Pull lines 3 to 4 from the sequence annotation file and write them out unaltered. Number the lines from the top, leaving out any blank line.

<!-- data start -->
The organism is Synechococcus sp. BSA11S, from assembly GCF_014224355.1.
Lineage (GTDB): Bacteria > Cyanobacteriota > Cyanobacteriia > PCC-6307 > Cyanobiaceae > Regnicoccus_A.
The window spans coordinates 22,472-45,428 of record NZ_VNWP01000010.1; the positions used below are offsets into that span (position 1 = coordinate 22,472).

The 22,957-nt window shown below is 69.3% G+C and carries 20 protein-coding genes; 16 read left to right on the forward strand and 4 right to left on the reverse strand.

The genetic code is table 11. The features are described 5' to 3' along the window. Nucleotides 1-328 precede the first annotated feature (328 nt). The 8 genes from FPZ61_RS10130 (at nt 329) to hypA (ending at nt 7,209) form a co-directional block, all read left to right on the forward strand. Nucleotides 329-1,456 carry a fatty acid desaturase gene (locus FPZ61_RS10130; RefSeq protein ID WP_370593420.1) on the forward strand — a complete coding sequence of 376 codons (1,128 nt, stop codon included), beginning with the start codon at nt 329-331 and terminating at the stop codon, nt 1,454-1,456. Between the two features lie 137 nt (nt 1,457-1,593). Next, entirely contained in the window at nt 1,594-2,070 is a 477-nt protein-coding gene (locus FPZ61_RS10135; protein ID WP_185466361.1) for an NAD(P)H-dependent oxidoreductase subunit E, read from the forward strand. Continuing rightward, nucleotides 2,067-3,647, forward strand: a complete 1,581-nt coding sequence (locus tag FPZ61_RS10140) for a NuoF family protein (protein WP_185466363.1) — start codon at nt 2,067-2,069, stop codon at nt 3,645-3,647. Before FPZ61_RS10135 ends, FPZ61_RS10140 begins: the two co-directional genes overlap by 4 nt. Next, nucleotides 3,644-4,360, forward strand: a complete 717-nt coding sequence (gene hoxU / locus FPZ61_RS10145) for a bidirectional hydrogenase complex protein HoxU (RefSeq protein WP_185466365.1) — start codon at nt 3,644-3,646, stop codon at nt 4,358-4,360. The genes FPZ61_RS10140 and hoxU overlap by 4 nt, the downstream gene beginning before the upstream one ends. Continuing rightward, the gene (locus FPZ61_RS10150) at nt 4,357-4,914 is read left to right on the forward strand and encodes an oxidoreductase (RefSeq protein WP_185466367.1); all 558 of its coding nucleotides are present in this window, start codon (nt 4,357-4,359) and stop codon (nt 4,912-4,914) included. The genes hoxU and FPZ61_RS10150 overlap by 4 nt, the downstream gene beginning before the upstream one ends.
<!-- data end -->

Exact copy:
The window spans coordinates 22,472-45,428 of record NZ_VNWP01000010.1; the positions used below are offsets into that span (position 1 = coordinate 22,472).

The 22,957-nt window shown below is 69.3% G+C and carries 20 protein-coding genes; 16 read left to right on the forward strand and 4 right to left on the reverse strand.